Despite Azerbaijan’s claim to have taken control of disputed Nagorno-Karabakh town, RT reporter on ground says fighting continues
An RT correspondent, at the scene, has discovered that Hadrut, a town in the Armenian-controlled region of Nagorno-Karabakh which Azerbaijan claims to have “liberated,” is at least partially still not under Baku’s control.
RT’s Igor Zhdanov traveled to the small town, which has been the subject of conflicting claims by Azerbaijan and Armenia amid the ongoing flare-up in the breakaway region. It is located in the southeast of the territory that the self-proclaimed Nagorno-Karabakh Republic keeps under its control in the wake of the 1990s war with Azerbaijan.Also on rt.com Fresh artillery attacks & exchange of accusations overshadow ceasefire implementation in Nagorno-Karabakh
On Friday, President Ilham Aliyev of Azerbaijan reported that Hadrut had been “liberated” by the national armed forces. On Sunday, the Azerbaijani Defense Ministry insisted the town remained under its control. Nagorno-Karabakh’s authorities denied losing the town, and said an Azerbaijani raiding party launched a surprise attack on Friday, but that the "enemy" had been repelled.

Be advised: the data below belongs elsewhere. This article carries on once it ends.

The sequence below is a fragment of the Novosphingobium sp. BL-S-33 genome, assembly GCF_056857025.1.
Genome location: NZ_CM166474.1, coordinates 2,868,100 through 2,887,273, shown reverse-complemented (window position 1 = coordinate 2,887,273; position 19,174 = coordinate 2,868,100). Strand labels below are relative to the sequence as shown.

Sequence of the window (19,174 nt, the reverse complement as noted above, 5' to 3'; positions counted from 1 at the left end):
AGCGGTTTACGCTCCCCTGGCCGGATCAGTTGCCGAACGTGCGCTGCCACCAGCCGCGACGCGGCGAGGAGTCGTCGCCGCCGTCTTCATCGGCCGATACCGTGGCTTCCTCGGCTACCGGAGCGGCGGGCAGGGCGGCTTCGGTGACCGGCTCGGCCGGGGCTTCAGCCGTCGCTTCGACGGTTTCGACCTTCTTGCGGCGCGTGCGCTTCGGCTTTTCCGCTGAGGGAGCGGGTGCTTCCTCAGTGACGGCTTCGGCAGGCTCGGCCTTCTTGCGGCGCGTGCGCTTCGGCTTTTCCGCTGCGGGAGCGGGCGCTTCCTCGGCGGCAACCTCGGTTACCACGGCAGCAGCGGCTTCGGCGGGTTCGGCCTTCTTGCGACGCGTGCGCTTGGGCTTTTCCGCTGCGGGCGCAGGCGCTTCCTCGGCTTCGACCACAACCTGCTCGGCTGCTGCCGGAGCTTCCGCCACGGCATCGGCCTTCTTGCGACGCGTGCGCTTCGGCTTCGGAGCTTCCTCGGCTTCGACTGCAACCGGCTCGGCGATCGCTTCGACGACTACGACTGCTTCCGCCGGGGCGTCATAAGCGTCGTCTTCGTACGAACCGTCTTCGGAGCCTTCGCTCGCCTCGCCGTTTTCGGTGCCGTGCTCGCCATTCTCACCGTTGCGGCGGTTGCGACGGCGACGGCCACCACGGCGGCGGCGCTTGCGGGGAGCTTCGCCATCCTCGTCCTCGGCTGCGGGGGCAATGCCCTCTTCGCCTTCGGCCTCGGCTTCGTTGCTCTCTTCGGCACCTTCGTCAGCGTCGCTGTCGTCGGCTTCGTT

Baku’s claims at least partially differ from the reality on the ground, Zhdanov reported after visiting the town on Sunday. The part of Hadrut he managed to get to was still controlled by Nagorno-Karabakh forces, he said. Intense fighting was underway in the area, with heavy artillery shelling by both sides. On the way back to Stepanakert, he witnessed at least two airstrikes nearby, he said.
⚡️⚡️Exclusive: inside #HadrutThe city has not fallen to the Azeri forces - at least not completely. The part we visited is under the control of Armenian soldiers. No ceasefire there: both sides are shelling each other with artillery, combat jets are bombing too. #Karabakhpic.twitter.com/srehDGHd14— Igor Zhdanov (@IgorZhdanovRT) October 11, 2020
The fighting continues despite a ceasefire which is supposed to be in force in Nagorno-Karabakh. Azerbaijan, which claims the territory as its own, and Armenia, which backs the breakaway republic militarily, agreed to stop hostilities starting midday Saturday and to take a humanitarian pause. The parties have since repeatedly accused each other of violating the agreement.
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